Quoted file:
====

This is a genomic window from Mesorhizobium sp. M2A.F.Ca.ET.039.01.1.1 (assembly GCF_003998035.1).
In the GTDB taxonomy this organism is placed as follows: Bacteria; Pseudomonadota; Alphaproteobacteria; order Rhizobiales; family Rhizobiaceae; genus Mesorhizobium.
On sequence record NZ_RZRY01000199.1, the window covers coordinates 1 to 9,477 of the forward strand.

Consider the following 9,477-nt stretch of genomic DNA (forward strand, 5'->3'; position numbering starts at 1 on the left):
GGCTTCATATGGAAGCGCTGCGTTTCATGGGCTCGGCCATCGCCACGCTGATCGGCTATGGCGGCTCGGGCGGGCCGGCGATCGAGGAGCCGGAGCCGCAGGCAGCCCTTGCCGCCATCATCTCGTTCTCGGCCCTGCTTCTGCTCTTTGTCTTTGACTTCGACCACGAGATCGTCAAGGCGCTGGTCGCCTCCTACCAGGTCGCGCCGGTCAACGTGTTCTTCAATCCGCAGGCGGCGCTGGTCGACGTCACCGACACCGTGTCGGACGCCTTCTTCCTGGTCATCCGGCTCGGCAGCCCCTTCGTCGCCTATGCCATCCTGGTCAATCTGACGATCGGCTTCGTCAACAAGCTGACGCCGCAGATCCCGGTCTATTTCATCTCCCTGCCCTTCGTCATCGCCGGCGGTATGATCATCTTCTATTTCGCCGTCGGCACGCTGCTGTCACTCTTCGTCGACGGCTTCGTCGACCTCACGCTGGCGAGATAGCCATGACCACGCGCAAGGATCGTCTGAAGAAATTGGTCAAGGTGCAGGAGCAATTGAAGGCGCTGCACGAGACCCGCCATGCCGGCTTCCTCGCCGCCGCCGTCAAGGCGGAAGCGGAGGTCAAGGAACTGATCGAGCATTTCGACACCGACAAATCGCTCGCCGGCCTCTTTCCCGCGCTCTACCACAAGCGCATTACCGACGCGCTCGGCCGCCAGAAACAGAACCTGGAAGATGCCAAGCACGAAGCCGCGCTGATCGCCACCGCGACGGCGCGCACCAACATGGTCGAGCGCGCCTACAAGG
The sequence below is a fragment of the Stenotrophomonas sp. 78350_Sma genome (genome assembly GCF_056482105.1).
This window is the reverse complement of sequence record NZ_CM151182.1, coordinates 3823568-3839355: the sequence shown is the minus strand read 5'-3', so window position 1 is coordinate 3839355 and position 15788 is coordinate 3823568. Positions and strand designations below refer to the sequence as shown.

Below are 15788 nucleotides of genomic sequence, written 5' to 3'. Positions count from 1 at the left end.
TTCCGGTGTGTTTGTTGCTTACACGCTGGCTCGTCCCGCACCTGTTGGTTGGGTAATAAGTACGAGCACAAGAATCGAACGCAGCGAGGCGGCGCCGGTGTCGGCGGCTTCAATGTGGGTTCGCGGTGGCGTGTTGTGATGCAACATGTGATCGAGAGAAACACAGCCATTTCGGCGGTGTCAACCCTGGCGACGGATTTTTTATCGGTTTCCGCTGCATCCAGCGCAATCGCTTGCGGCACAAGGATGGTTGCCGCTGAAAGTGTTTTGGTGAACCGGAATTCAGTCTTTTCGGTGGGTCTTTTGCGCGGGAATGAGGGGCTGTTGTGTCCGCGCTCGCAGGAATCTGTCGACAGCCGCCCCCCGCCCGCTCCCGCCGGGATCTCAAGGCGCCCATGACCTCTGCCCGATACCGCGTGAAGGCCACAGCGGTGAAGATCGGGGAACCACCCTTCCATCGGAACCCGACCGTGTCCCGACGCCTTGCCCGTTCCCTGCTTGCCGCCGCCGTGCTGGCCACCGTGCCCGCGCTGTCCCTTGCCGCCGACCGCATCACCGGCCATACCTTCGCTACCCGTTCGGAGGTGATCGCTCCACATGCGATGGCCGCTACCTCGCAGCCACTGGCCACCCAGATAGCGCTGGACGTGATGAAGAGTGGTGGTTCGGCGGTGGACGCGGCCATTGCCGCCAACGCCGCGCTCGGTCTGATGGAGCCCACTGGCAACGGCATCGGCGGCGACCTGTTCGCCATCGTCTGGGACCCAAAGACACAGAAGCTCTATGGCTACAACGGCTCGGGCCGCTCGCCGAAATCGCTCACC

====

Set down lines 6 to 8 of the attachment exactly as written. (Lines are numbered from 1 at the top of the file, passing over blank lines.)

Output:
The sequence below is a fragment of the Stenotrophomonas sp. 78350_Sma genome (genome assembly GCF_056482105.1).
This window is the reverse complement of sequence record NZ_CM151182.1, coordinates 3823568-3839355: the sequence shown is the minus strand read 5'-3', so window position 1 is coordinate 3839355 and position 15788 is coordinate 3823568. Positions and strand designations below refer to the sequence as shown.

Below are 15788 nucleotides of genomic sequence, written 5' to 3'. Positions count from 1 at the left end.